I also love the silent era too and I live in San Francisco. Can I ask if we can talk or correspond by email so I can put the puzzle pieces together?
Anna Maria Mendieta
We apologize for taking so long to respond to your kind e-mails–the holidays intervened and I haven’t checked Nita’s site for a while. Thank you so much for contacting us. We were aware of some of Die Pratermizzi information (please see the filmography section for more info on the film) but we always appreciate people who pass along information, and we love hearing from Nita’s fans!
So I think “Die Pratermizzi” is almost complete if a typical full-length silent film is about 70/75 minutes and they say it is in good conditions after the restoration. The article also explains that it was Naldi’s last film, because “La maschera d’oro” is only another title of “Die Pratermizzi”.]]>
Southampton Village Review
A blog about architecture and preservation in the village of Southampton, NY.
Monday, November 2, 2009
‘Sandhurst’ (aka 450 Gin Lane)
Sometime during the end of 1915 and the early part of 1916, the property was purchased by J. Searle Barclay. There are many Barclays and many of them are often mentioned in the society pages of the New York Times and the Southampton Press as various cottage renters from the summer of 1900 up to this point. They were a family of prominence “whose ancestors include the first rector of Trinity Church and founder of King’s College, now Columbia University; the first rector of St. Paul’s Church, Albany, the first British Consul to New York, and the first Governor of East New Jersey, ruling by virtue of letters patent from the King of England.”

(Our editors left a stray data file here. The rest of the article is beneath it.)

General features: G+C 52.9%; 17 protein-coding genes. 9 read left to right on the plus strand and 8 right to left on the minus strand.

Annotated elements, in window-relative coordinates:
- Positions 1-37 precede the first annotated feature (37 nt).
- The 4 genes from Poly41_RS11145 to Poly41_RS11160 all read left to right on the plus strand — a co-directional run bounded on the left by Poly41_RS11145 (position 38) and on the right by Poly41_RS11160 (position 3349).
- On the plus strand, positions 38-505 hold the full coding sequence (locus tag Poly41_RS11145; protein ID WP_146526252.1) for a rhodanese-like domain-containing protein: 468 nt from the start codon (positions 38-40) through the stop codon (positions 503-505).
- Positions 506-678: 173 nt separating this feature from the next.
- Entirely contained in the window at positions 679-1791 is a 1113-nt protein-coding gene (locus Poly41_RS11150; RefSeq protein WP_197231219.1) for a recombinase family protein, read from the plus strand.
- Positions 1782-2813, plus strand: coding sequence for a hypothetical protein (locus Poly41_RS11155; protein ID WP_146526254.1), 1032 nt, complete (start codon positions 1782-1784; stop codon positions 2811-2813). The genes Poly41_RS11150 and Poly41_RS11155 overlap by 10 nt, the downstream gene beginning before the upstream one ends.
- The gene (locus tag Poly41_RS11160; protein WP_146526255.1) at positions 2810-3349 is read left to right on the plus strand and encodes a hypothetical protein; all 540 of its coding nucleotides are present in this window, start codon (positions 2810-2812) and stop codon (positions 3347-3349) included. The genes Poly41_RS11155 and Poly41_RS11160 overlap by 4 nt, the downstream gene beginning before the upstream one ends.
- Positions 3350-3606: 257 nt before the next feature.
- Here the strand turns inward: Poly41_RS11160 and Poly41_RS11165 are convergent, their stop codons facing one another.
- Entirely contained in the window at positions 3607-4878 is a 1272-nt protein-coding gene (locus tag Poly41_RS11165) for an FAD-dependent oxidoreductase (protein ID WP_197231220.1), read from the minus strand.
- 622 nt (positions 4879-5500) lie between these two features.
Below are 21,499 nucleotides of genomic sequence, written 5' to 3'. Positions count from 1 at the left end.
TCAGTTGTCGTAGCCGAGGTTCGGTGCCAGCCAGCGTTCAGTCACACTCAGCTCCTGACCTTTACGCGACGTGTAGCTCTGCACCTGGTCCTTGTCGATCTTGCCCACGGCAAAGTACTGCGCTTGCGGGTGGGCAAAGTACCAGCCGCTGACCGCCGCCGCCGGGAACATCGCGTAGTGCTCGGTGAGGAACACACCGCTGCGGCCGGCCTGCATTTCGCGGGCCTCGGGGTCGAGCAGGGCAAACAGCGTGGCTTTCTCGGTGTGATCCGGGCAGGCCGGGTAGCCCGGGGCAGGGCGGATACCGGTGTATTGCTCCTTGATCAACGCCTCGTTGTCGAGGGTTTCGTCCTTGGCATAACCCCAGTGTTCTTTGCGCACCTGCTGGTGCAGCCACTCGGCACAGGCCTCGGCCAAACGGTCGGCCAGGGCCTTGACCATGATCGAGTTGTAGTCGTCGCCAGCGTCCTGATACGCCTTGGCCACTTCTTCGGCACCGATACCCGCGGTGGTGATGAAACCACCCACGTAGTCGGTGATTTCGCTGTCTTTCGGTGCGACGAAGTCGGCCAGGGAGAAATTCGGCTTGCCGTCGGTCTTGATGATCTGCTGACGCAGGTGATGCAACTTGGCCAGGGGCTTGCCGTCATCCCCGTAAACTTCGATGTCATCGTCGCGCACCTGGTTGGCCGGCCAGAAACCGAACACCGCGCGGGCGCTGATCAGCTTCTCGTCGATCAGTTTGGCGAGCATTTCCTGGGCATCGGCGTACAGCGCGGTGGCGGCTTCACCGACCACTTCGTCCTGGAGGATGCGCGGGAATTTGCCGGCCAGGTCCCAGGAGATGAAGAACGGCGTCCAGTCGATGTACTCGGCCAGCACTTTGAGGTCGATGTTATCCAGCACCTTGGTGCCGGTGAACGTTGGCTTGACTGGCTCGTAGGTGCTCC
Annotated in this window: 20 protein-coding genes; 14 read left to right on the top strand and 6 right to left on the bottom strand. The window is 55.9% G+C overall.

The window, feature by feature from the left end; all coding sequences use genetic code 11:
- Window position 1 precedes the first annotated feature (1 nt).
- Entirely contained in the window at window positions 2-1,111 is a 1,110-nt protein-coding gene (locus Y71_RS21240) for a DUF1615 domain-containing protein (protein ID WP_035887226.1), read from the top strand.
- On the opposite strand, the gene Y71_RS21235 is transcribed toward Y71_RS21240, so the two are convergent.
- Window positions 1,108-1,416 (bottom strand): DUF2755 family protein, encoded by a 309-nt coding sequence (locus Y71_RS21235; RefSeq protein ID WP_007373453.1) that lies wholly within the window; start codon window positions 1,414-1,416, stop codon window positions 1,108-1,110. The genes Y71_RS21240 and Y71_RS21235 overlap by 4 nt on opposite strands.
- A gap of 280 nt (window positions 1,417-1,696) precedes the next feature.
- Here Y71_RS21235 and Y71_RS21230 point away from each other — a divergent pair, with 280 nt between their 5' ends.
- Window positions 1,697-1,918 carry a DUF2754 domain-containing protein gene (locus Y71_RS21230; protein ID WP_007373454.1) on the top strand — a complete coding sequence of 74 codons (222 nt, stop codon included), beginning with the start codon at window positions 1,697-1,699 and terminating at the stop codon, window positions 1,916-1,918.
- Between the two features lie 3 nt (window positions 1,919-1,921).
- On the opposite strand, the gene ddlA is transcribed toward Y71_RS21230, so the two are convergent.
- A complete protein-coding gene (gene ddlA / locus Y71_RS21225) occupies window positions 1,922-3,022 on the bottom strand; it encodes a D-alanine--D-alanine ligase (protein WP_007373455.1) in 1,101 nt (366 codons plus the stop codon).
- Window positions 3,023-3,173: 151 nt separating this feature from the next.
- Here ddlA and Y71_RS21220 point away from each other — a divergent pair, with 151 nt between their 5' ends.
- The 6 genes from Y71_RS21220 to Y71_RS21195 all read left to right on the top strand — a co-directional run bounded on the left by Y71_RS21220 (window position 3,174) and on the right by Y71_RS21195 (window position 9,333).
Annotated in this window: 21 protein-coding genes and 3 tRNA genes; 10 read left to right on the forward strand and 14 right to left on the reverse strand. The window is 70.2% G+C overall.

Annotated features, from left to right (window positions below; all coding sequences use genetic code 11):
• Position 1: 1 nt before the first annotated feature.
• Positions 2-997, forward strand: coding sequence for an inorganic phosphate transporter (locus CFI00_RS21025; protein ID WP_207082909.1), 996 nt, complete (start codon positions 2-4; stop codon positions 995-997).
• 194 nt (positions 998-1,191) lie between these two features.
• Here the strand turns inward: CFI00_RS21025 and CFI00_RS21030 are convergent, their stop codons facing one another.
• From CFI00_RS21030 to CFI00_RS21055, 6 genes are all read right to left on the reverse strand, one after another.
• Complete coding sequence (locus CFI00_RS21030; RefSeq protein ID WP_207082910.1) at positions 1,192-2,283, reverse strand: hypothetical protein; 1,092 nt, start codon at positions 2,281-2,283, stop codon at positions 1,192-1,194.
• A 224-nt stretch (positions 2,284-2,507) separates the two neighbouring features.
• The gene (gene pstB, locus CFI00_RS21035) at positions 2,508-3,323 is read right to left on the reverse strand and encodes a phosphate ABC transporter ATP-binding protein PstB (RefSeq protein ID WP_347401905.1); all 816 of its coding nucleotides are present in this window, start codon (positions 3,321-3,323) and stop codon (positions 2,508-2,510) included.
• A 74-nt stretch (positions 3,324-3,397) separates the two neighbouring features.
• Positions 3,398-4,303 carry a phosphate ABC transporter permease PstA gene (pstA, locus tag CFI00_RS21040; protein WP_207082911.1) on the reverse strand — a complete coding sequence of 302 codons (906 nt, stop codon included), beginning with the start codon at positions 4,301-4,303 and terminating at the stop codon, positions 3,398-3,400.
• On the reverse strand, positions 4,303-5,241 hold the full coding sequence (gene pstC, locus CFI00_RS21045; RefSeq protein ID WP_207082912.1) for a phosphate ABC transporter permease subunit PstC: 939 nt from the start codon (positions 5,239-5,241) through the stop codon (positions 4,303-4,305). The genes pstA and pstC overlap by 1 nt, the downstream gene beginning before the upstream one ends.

A HISTORY OF THE WOLCOTT HOTEL
History / Famous Guests…..A different type of resident was J. Searle Barclay, a champion rower from a monied, Social Register Family.
I have also found an article of The New York Times (8th March 1918) were J. Searle Barclay is named as a member of the “Turf and Field Racing Club” in New York.]]>
I’d like to give you some information about the last film of Naldi, “The Golden Mask”. IT DOESN’T EXIST because that film is only the Italian Version of “Die Pratermizzi”, the film Nita Naldi made in Austria. In “Die Pratermizzi” Nita wore a golden mask on her face in order to hide the signs of a terrible illness. Well, when the film arrived in Italy, it was called LA MASCHERA D’ORO (The Golden Mask), probably because producers thought that Italian audience would not be able to understand the Austrian title, even if it was translated into Italian (in English it would be “Mizzi of the Prater”: Mizzi is the German short form of “Marie” and Prater is the famous park in Vienna). Even in Spain the film was called la MASCARA DE ORO for the same reason!
I hope my information can be useful to you.]]>
Keep up the great work.]]>